December 30, 2010 Leave a comment
The Ventura County Transportation Commission now owns the existing railroad through the valley and an easement extending to the LA County line. Through a lease with the commission, the Fillmore and Western Railway operates popular sightseeing trains on the line from Santa Paula to Piru. Ventura County Supervisor Long and Santa Clarita Mayor Weste recently discussed a plan that would extend that line to Santa Clarita.
As the map above shows, reasonably completing a regional rail network involves building a line through Santa Clarita. Local opposition to such a plan is so strong, the City will only consider extending the Heritage Valley line to the city limits. The Trojan Horse will not be allowed inside the gates.
A Santa Clarita to Santa Paula line is expected enhance area tourism, drawing visitors down into the Heritage Valley and augmenting Santa Clarita as a tourist destination.
However fully connecting the Heritage Valley line to the existing railroad network is vital to Ventura County’s economy. The single existing rail connection through the county is strained, forcing passenger and freight trains on the same track. The Metrolink 111 disaster is a constant reminder of the risks of a crowded rail system.
Completing the Heritage Valley line should be a economic priority for the next 20 years. Port Hueneme will need better connections to increase exports. Ventura County will require a rail connection to the High Speed Rail System. The use of the railroad to haul freight will decrease truck traffic in the valley. A passenger line could bring visitors into Ventura.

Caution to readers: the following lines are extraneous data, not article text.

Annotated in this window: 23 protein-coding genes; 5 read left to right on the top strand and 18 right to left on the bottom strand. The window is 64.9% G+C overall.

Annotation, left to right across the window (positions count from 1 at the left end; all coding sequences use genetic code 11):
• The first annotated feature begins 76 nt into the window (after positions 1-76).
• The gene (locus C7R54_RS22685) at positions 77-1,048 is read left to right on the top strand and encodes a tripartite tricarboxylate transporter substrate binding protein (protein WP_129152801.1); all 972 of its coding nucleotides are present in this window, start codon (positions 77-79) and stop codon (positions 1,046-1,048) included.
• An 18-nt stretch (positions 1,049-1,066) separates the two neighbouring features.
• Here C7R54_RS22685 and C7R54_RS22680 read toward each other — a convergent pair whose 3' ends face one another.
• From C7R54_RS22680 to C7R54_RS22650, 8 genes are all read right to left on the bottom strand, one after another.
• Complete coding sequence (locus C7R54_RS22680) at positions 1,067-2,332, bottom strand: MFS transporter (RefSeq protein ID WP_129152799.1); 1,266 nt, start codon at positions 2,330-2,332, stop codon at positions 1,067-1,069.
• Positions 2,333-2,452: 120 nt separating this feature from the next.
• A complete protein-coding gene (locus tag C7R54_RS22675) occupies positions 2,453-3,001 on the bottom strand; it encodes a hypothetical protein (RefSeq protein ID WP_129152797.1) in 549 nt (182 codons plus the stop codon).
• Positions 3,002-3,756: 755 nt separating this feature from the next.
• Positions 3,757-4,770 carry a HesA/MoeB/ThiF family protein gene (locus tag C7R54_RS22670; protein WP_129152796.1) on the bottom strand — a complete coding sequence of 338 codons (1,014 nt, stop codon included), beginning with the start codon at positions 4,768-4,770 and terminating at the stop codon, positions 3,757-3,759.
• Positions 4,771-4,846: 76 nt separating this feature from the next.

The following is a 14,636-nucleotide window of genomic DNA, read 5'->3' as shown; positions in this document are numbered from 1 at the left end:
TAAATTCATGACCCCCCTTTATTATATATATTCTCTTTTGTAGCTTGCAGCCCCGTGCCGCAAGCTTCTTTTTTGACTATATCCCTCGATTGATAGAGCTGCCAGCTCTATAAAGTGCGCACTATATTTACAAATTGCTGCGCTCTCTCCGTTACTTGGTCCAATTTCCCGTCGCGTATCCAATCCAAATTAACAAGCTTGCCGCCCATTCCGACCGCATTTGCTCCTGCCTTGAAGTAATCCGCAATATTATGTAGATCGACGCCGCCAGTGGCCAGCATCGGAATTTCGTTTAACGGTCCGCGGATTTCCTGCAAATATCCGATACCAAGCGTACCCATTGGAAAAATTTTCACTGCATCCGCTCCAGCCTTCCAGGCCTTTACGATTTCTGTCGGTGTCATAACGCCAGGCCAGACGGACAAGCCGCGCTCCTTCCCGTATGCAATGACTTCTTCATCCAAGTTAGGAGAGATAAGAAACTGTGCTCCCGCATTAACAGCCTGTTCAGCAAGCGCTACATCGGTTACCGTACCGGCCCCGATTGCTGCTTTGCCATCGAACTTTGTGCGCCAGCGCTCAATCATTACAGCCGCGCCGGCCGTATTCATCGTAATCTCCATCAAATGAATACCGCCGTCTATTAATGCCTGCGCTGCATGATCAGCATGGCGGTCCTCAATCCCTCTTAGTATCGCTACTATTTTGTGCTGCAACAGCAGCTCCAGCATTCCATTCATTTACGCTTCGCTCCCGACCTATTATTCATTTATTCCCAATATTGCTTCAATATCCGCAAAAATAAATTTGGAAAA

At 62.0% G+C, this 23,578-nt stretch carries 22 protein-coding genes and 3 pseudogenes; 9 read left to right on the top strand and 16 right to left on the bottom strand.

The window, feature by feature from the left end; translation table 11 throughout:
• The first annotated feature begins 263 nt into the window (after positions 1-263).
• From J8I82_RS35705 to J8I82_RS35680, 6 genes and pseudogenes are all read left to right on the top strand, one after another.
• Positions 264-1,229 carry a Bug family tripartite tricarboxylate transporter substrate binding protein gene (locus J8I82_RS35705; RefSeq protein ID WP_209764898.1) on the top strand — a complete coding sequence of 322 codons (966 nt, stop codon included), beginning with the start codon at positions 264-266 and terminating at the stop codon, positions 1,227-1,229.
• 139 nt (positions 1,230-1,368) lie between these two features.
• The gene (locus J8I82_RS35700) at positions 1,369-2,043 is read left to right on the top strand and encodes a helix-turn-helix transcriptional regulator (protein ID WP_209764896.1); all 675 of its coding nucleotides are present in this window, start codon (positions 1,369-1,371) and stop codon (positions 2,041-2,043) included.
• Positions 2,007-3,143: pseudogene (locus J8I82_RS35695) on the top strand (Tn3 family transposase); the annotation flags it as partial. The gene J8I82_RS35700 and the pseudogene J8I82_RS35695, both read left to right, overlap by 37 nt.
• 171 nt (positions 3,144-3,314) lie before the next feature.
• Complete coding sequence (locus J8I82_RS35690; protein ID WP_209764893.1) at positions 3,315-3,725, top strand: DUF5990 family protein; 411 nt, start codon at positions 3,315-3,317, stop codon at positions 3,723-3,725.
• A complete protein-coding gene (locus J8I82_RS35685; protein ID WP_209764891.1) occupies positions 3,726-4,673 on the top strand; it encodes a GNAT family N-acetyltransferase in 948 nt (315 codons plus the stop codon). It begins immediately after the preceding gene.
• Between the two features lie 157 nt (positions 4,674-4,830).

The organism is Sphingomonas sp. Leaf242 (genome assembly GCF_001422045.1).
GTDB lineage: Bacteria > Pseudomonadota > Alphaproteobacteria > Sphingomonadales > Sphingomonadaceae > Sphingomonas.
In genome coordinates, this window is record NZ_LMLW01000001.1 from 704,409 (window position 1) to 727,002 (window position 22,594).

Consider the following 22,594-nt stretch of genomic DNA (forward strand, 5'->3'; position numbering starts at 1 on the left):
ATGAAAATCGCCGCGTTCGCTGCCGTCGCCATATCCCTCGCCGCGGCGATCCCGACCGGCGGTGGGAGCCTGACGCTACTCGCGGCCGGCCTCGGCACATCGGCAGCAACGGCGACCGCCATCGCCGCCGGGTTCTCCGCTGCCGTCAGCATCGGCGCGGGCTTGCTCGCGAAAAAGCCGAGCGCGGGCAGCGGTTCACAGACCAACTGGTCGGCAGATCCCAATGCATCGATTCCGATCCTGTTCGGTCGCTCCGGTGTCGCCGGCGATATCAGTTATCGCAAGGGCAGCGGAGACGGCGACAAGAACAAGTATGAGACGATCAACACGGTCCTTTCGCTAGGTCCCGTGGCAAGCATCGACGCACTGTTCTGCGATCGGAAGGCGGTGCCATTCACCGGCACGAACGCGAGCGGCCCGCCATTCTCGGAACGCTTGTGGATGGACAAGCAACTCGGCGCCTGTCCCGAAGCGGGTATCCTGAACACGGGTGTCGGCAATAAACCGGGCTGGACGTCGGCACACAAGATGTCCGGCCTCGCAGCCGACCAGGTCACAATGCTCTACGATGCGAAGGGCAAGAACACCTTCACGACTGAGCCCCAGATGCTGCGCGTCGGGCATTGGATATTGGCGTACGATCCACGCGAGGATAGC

Unfortunately the railroad extension is not only issue where Ventura County’s economic interests clash with Santa Clarita’s suburbia. The salt content of the Santa Clara River downstream of Santa Clarita has elevated to a level deemed too high for agriculture use. As part of a deal with Ventura County farmers, Santa Clarita water users are required to fund a $210 million treatment plant to remove chloride from water discharged into the river. A battle over the necessity of the costly project has erupted pitting Santa Clarita taxpayers against Ventura County farmers.
Hopefully a suitable solution to the water issue is found. Economic growth of Ventura County will depend on a favorable relationship with Santa Clarita residents.